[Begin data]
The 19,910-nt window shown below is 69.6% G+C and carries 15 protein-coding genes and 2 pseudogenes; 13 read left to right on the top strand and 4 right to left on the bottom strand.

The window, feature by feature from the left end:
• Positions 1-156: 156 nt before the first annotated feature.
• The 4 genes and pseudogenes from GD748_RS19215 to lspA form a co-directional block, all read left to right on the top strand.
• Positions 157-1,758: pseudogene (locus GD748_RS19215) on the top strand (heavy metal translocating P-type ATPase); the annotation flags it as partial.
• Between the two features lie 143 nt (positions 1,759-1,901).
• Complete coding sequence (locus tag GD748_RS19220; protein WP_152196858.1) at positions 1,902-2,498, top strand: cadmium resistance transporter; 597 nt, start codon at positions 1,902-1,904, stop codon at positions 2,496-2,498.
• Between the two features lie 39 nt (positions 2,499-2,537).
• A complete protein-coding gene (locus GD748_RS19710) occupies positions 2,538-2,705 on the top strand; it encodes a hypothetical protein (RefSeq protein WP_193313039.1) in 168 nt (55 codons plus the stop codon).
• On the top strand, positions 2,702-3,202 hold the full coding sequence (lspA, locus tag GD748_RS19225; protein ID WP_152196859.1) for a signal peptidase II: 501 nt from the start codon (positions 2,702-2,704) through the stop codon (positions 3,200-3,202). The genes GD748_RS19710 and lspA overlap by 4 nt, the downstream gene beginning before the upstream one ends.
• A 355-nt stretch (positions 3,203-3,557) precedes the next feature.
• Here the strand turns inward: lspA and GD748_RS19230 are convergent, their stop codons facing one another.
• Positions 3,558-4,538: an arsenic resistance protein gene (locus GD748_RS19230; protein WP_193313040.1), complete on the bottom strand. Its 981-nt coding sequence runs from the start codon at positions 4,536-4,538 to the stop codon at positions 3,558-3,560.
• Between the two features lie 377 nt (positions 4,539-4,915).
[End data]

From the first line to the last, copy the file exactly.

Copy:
The 19,910-nt window shown below is 69.6% G+C and carries 15 protein-coding genes and 2 pseudogenes; 13 read left to right on the top strand and 4 right to left on the bottom strand.

The window, feature by feature from the left end:
• Positions 1-156: 156 nt before the first annotated feature.
• The 4 genes and pseudogenes from GD748_RS19215 to lspA form a co-directional block, all read left to right on the top strand.
• Positions 157-1,758: pseudogene (locus GD748_RS19215) on the top strand (heavy metal translocating P-type ATPase); the annotation flags it as partial.
• Between the two features lie 143 nt (positions 1,759-1,901).
• Complete coding sequence (locus tag GD748_RS19220; protein WP_152196858.1) at positions 1,902-2,498, top strand: cadmium resistance transporter; 597 nt, start codon at positions 1,902-1,904, stop codon at positions 2,496-2,498.
• Between the two features lie 39 nt (positions 2,499-2,537).
• A complete protein-coding gene (locus GD748_RS19710) occupies positions 2,538-2,705 on the top strand; it encodes a hypothetical protein (RefSeq protein WP_193313039.1) in 168 nt (55 codons plus the stop codon).
• On the top strand, positions 2,702-3,202 hold the full coding sequence (lspA, locus tag GD748_RS19225; protein ID WP_152196859.1) for a signal peptidase II: 501 nt from the start codon (positions 2,702-2,704) through the stop codon (positions 3,200-3,202). The genes GD748_RS19710 and lspA overlap by 4 nt, the downstream gene beginning before the upstream one ends.
• A 355-nt stretch (positions 3,203-3,557) precedes the next feature.
• Here the strand turns inward: lspA and GD748_RS19230 are convergent, their stop codons facing one another.
• Positions 3,558-4,538: an arsenic resistance protein gene (locus GD748_RS19230; protein WP_193313040.1), complete on the bottom strand. Its 981-nt coding sequence runs from the start codon at positions 4,536-4,538 to the stop codon at positions 3,558-3,560.
• Between the two features lie 377 nt (positions 4,539-4,915).